Posted January 8, 2020
Those within the dental profession may have noticed that dentistry doesn’t always promote positive reactions in people. The cliché is that a trip to the dentist is something to be dreaded, with the dentist portrayed as some kind of intimidating practitioner, often utilizing loud implements feared by apprehensive patients.
While this may seem like a dramatization, the reputation persists. The narrative needs to be changed, and dental practices themselves need to be the places to take ownership of changing that reputation.
It all starts at the dental practice reception – the welcoming point for anyone visiting your practice. The atmosphere and environment created by your front desk team are the first impression patients will get on the trip to the dentist, so it needs to be a good one. Here are some key tips to making your practice a welcoming place:
In general, most dental practice reception areas don’t radiate warmth. Cold and clinical colors can often contribute to this issue, so adding a bit of color to the front office and having soft furnishings that add warmth and friendliness to the environment will go a long way to setting visitors at ease.
“Avoid silence if at all possible, so have a bit of music playing gently in the background, and provide an array of magazines and newspapers for the adults, and a collection of toys and games for younger visitors to the practice. Think carefully about what makes a welcoming atmosphere, and you will quickly understand that it is the small touches, rather than the grand gestures, that do this,” advises Kim Dozzell, a blogger at BritStudent.
Many people who visit the dentist do so on edge. So, the last thing they want to be faced with is a front office team who appears to lack empathy.
“As with any service profession, a welcoming smile and kind words upon arrival make a huge difference. Be sure you present your patients with a front office team who are welcoming and friendly in their interactions with patients – this will go a long way in turning every visitor into valuable long-term patients. Training can be provided, of course, but these considerations should be built into your recruitment processes too,” says Connor Shannon, a lifestyle blogger at Australia2write.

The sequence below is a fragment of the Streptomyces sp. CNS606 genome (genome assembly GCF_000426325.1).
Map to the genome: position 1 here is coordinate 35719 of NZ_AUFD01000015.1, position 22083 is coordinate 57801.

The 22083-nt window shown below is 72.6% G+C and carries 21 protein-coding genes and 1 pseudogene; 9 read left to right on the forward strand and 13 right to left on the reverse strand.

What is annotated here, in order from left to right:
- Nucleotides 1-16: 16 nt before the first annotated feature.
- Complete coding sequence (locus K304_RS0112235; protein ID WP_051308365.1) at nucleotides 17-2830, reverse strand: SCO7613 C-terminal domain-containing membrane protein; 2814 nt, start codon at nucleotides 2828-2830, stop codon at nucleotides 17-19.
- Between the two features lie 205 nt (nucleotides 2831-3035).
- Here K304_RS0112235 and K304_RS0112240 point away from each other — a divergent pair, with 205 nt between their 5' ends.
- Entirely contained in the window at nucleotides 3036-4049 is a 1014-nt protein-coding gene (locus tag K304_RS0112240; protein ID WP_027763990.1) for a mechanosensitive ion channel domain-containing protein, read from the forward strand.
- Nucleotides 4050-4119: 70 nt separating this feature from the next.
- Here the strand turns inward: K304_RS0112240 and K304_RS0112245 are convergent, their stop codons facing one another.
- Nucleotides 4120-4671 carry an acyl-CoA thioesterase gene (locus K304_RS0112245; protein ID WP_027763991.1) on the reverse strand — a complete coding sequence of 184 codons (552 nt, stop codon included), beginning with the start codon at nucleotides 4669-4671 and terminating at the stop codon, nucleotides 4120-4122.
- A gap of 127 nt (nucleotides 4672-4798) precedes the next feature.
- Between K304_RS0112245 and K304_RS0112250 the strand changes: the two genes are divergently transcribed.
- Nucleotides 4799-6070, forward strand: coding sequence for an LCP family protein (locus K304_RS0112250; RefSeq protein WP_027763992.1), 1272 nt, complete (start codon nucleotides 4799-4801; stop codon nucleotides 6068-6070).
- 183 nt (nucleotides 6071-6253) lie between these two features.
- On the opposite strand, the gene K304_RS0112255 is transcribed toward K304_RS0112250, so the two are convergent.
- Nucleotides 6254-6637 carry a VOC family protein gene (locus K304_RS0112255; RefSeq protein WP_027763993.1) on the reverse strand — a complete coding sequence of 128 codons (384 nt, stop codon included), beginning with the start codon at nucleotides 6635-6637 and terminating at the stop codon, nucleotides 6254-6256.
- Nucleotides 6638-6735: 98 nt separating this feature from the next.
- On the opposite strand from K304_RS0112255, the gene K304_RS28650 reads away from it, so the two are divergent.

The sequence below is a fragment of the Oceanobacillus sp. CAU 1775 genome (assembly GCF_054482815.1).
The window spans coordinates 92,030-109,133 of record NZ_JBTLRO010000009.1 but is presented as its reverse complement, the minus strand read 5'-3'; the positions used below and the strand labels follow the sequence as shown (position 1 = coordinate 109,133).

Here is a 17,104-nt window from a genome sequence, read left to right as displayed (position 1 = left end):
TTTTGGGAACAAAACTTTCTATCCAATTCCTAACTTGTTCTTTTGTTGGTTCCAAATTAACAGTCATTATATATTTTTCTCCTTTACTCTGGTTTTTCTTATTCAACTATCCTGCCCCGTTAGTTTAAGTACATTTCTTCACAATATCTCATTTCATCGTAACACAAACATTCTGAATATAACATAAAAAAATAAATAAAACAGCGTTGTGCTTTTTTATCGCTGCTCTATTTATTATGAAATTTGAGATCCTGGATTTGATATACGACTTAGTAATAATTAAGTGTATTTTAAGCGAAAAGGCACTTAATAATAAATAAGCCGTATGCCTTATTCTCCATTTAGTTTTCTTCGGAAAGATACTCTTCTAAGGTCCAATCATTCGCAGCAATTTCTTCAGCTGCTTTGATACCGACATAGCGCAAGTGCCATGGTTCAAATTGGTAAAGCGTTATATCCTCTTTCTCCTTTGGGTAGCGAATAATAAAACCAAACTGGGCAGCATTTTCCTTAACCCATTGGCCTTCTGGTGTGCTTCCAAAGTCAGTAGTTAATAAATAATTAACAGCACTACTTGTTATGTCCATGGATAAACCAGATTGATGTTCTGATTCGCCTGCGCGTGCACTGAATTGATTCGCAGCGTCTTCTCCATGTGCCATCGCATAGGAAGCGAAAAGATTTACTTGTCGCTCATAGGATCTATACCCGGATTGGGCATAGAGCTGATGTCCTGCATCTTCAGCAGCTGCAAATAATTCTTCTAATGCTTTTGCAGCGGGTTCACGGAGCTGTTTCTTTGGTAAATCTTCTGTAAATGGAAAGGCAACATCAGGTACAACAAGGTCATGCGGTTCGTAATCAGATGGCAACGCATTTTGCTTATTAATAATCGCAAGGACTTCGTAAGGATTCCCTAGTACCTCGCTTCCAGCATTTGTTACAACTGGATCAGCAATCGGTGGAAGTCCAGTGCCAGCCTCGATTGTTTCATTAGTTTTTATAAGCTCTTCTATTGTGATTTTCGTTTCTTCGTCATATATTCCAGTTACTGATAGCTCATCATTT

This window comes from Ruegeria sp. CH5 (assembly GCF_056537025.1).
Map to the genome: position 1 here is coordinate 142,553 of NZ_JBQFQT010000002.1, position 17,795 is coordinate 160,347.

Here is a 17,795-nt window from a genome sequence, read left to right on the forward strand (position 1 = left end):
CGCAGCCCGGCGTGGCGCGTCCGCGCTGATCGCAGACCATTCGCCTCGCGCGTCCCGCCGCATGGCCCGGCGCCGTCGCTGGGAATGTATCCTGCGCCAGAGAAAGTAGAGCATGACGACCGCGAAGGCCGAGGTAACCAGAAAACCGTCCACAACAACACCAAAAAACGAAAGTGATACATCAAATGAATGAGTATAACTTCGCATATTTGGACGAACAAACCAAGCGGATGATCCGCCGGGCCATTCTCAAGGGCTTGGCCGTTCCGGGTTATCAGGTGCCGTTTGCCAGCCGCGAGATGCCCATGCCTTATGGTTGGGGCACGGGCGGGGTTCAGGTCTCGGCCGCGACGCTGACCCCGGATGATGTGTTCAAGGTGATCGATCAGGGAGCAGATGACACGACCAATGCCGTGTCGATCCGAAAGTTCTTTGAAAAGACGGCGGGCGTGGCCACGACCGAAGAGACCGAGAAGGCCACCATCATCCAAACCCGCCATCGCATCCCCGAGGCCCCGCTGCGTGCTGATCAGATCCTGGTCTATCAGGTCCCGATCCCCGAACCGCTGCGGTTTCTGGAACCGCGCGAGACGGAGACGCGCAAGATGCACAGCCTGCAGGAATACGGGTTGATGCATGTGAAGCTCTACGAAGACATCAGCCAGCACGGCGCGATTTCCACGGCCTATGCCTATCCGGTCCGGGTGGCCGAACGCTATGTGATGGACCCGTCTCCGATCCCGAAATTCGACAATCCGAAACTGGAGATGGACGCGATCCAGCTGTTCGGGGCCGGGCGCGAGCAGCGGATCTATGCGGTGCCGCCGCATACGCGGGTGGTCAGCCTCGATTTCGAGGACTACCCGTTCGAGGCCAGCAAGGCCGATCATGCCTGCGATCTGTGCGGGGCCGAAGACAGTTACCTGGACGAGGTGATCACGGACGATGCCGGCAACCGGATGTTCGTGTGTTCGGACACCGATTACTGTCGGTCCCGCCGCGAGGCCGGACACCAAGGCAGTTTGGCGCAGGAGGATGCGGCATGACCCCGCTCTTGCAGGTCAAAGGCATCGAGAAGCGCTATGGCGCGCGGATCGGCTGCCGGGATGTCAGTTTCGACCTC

Phone manner is just as important, because if the approach is abrupt and cold, then you may fail to attract the patient through the door in the first place. This issue is regularly cited as a major contributing factor in patient retention, so don’t underestimate the importance of having staff who get what it means to be working in a dental practice. It goes without saying that as a medical service provider, putting your patients at ease is always a top priority.
Dental care is expensive for people, so give your patients options to make those payments. Not only are many people uneasy on a trip to the dentist, but they are also fearful that it’s going to break the bank, so be extremely upfront with costs too, and have total transparency in the cost of various services, itemizing bills and providing flexible options to make repayments. In short, be understanding of different patients’ needs. Of course, you are not running a charity, but knowing that paying upfront is not an option for everybody, it can be important to offer solutions that work for as many people as possible.
One of the biggest pet peeves of patients is that they can arrive at the practice for their appointment, and find themselves having to wait for an hour. While it may sometimes be inevitable due to circumstances not in your control if it’s a regular occurrence this experience can put your patients on edge and hurt your ability to retain their business. The first thing to do is to make sure you employ an effective scheduling system and don’t try to pack patients in too tightly. You may think you are making more money or helping more patients this way, but you don’t want to get a reputation for rushing the job and leaving people waiting.
Instead, allocate plenty of time between appointments, automate your system with automatic text alerts to let patients know if you are running behind schedule, and train your staff in how to effectively deal with patients who find themselves having to wait. All of this helps greatly in retaining business.
Katrina Hatchett is a marketing blogger at PhDKingdom with a particular interesting in the art of communication. She is a regular writing contributor at Next Coursework.
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